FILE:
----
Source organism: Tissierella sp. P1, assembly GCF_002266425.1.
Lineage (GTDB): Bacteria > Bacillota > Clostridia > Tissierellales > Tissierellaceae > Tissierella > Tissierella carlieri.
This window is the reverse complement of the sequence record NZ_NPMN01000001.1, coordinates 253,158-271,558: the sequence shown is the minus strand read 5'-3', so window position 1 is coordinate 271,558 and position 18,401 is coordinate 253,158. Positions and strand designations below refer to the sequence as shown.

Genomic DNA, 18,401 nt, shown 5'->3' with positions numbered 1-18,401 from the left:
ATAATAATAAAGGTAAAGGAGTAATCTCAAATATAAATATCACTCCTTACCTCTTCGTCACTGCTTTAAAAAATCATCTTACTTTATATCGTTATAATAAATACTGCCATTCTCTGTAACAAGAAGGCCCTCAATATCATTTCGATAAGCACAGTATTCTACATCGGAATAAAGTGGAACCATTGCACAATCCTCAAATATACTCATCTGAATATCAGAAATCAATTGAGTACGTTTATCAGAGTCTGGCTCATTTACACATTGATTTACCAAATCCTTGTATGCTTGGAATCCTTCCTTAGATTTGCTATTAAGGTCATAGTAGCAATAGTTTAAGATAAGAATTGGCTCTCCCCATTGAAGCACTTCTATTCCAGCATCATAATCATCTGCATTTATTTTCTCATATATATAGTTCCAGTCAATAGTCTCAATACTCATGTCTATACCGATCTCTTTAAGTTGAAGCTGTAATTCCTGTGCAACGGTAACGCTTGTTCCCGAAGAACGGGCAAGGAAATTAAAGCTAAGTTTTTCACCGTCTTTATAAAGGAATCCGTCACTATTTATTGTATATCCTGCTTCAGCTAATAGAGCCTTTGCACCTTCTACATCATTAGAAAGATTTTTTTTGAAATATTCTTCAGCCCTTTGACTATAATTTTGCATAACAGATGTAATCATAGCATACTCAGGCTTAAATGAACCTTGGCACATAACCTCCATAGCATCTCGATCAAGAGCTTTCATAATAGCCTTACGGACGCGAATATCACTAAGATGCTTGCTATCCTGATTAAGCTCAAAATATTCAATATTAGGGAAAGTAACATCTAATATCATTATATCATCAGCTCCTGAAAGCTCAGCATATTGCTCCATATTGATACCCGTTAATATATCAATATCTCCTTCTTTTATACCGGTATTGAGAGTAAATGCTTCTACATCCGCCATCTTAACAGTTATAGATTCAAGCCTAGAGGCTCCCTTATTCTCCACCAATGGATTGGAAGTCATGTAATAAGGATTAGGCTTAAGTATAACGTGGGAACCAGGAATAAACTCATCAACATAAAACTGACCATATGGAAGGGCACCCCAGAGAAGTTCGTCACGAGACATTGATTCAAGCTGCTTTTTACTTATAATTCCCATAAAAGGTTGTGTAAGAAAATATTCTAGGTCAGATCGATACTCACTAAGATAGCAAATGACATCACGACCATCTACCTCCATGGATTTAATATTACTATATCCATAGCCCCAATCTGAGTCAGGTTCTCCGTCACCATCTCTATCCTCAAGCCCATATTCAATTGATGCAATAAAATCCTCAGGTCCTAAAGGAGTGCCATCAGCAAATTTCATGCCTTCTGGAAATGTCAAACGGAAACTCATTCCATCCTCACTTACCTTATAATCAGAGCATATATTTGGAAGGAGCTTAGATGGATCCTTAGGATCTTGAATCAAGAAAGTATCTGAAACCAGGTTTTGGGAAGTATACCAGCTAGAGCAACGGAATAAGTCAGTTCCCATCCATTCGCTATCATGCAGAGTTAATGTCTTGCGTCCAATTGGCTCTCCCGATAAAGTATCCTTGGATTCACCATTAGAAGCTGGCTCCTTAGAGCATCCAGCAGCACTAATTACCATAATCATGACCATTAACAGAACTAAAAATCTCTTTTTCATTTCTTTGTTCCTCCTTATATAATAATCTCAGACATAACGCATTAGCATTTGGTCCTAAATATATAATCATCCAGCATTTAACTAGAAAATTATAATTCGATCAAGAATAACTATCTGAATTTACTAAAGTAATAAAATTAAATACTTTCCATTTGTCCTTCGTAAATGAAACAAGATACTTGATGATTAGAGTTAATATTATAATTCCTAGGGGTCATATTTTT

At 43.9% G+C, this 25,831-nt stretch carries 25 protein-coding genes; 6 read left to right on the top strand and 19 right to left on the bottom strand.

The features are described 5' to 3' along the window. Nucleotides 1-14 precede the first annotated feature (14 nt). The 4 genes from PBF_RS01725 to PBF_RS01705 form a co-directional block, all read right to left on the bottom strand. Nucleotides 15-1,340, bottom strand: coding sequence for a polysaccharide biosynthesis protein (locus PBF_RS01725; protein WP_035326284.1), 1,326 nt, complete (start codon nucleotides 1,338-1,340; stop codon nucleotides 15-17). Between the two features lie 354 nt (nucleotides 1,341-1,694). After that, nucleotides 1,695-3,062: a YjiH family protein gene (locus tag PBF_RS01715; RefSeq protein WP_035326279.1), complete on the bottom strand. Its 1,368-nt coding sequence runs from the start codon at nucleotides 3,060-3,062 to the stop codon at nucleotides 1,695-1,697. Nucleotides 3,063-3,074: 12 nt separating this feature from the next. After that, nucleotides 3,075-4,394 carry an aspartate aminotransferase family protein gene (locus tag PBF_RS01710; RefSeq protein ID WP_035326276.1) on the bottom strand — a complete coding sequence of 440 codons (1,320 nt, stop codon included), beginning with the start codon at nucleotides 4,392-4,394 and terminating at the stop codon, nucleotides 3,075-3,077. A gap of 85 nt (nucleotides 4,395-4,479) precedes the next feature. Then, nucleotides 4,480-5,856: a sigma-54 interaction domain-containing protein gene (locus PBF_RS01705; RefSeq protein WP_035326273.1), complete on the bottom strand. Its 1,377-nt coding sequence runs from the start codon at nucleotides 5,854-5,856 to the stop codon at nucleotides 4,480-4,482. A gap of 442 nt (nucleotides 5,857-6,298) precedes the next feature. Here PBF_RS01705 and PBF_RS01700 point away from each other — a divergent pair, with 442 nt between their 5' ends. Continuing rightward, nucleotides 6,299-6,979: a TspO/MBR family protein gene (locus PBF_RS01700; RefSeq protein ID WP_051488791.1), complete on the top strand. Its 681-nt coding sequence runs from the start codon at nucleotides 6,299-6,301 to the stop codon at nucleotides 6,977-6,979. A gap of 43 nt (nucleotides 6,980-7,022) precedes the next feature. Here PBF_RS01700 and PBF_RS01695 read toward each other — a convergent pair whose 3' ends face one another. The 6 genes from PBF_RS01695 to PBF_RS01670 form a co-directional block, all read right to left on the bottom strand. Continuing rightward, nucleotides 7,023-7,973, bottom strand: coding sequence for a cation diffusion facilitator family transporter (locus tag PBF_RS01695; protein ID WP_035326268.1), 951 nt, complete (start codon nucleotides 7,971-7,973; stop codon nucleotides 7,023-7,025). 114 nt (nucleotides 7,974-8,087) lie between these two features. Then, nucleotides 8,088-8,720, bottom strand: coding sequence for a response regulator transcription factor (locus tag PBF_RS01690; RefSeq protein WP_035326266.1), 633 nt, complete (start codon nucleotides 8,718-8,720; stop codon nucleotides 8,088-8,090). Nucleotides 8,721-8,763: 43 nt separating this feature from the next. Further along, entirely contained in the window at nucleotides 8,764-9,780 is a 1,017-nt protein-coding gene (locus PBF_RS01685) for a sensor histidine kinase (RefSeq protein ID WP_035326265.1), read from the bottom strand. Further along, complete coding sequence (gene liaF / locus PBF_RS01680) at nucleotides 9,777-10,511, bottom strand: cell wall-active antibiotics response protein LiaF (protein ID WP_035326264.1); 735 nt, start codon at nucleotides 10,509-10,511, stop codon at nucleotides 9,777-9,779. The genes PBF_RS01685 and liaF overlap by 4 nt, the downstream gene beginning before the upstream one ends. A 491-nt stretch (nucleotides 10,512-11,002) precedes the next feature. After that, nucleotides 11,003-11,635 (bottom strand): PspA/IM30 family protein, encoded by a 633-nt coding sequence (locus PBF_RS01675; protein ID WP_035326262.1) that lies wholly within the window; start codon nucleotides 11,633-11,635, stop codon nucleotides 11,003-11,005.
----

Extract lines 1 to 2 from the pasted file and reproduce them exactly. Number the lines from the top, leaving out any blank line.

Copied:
Source organism: Tissierella sp. P1, assembly GCF_002266425.1.
Lineage (GTDB): Bacteria > Bacillota > Clostridia > Tissierellales > Tissierellaceae > Tissierella > Tissierella carlieri.